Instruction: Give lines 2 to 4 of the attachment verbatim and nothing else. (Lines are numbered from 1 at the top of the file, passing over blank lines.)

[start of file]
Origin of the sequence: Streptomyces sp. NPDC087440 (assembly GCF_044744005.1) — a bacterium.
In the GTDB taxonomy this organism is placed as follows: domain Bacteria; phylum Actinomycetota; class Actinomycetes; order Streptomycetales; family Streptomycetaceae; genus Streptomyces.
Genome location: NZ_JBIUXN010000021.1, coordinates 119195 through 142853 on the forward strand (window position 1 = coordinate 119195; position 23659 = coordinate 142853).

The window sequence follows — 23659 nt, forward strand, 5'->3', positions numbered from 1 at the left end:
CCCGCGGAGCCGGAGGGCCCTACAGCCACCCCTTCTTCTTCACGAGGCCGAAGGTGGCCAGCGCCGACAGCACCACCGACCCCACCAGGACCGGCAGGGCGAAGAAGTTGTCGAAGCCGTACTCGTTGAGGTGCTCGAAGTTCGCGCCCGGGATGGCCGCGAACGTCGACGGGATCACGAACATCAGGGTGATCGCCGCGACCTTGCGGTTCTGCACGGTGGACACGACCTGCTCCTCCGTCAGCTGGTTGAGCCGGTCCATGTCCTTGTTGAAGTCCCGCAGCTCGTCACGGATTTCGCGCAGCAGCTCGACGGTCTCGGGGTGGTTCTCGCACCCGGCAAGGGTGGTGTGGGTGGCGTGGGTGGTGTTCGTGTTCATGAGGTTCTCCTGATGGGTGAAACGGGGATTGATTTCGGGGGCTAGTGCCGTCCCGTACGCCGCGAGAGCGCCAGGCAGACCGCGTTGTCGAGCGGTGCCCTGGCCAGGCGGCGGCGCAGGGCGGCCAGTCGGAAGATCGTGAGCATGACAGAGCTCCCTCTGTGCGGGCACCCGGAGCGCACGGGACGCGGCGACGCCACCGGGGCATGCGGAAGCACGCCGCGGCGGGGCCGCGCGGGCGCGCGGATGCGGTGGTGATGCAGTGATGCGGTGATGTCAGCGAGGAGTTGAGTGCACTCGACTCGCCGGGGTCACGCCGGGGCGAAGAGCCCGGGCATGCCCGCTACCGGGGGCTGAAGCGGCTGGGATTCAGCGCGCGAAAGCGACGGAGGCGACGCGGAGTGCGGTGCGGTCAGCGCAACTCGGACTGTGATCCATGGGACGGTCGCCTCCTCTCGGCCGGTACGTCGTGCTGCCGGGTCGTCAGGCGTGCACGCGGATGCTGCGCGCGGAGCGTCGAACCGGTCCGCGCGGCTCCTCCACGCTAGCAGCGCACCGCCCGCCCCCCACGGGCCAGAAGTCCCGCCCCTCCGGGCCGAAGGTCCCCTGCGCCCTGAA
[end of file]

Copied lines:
In the GTDB taxonomy this organism is placed as follows: domain Bacteria; phylum Actinomycetota; class Actinomycetes; order Streptomycetales; family Streptomycetaceae; genus Streptomyces.
Genome location: NZ_JBIUXN010000021.1, coordinates 119195 through 142853 on the forward strand (window position 1 = coordinate 119195; position 23659 = coordinate 142853).

The window sequence follows — 23659 nt, forward strand, 5'->3', positions numbered from 1 at the left end: